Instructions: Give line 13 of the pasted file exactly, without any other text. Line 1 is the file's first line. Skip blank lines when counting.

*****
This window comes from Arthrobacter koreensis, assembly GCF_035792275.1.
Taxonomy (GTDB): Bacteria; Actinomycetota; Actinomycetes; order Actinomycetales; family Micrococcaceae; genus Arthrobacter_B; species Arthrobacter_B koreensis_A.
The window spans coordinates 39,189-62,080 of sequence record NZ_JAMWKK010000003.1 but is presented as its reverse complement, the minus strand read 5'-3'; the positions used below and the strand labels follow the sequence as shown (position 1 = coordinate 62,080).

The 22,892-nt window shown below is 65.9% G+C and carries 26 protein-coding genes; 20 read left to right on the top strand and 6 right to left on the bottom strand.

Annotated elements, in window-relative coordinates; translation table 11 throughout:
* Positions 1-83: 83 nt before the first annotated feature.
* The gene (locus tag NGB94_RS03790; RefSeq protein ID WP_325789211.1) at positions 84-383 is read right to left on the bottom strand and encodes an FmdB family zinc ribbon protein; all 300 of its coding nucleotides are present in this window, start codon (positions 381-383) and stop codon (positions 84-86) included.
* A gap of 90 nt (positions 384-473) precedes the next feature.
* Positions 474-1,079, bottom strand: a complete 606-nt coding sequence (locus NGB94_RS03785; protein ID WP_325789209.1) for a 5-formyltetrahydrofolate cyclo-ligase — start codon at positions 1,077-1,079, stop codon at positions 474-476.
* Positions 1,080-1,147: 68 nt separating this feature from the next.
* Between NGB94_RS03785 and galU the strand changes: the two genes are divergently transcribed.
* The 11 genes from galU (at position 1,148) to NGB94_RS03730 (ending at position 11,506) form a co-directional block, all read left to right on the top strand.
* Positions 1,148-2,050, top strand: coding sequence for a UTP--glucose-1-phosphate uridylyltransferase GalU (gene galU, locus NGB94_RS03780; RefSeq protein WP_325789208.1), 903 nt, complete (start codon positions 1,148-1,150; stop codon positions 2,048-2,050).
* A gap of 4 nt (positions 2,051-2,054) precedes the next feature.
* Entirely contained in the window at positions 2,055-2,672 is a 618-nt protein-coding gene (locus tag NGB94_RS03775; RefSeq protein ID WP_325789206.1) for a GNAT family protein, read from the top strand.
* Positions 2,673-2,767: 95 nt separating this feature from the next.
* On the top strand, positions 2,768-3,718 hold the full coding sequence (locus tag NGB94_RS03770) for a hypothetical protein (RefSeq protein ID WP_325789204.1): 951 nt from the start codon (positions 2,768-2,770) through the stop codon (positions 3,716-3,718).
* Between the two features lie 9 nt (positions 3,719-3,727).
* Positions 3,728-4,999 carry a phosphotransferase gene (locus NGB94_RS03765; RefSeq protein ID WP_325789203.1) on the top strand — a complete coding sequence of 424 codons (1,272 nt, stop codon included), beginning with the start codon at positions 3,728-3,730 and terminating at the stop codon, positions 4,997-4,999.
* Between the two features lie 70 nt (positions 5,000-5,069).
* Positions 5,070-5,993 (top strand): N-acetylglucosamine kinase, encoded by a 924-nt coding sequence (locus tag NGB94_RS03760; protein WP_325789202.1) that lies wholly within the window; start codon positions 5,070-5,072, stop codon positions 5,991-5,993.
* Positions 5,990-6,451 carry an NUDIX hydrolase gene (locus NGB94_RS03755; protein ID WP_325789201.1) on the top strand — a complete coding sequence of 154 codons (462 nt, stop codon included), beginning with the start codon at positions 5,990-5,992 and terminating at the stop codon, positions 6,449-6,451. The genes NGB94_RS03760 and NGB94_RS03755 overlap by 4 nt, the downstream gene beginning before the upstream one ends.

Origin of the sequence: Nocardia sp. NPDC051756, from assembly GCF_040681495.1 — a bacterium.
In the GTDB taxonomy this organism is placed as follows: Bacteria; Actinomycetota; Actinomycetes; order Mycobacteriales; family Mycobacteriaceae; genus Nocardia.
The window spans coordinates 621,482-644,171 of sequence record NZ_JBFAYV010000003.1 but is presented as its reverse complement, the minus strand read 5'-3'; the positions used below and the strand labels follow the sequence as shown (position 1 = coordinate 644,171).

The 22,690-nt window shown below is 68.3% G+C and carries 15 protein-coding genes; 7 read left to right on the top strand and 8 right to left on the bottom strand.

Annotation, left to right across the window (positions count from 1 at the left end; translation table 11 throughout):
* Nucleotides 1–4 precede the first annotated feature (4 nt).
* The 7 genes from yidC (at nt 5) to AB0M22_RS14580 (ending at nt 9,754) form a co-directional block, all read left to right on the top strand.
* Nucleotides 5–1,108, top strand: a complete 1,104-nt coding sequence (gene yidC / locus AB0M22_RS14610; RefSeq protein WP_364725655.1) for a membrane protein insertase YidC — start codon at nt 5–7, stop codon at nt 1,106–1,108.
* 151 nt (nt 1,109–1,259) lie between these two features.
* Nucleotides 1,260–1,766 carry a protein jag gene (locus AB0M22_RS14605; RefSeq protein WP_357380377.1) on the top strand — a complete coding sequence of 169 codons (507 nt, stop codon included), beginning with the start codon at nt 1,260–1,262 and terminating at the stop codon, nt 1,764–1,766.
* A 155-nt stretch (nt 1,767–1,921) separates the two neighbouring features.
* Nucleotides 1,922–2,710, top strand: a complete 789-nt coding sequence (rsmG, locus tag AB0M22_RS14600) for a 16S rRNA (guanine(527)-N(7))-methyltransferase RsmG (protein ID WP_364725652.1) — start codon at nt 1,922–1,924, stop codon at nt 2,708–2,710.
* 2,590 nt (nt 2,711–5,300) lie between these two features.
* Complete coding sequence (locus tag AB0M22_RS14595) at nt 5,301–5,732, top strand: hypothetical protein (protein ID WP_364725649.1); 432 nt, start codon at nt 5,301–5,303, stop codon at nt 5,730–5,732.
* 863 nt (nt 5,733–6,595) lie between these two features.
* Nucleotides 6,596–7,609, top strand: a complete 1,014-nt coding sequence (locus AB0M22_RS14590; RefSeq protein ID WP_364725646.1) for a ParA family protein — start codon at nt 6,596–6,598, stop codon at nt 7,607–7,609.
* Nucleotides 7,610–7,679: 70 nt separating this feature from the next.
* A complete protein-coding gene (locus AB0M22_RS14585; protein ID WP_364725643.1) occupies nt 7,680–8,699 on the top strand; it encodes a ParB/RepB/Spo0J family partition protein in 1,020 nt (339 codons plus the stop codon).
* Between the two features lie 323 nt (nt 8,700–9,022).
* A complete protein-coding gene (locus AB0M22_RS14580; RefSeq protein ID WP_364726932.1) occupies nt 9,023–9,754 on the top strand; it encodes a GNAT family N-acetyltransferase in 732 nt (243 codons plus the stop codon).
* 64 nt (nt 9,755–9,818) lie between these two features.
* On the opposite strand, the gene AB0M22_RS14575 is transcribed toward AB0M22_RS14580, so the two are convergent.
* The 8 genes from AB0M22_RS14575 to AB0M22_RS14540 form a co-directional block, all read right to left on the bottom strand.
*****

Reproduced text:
* Positions 1,148-2,050, top strand: coding sequence for a UTP--glucose-1-phosphate uridylyltransferase GalU (gene galU, locus NGB94_RS03780; RefSeq protein WP_325789208.1), 903 nt, complete (start codon positions 1,148-1,150; stop codon positions 2,048-2,050).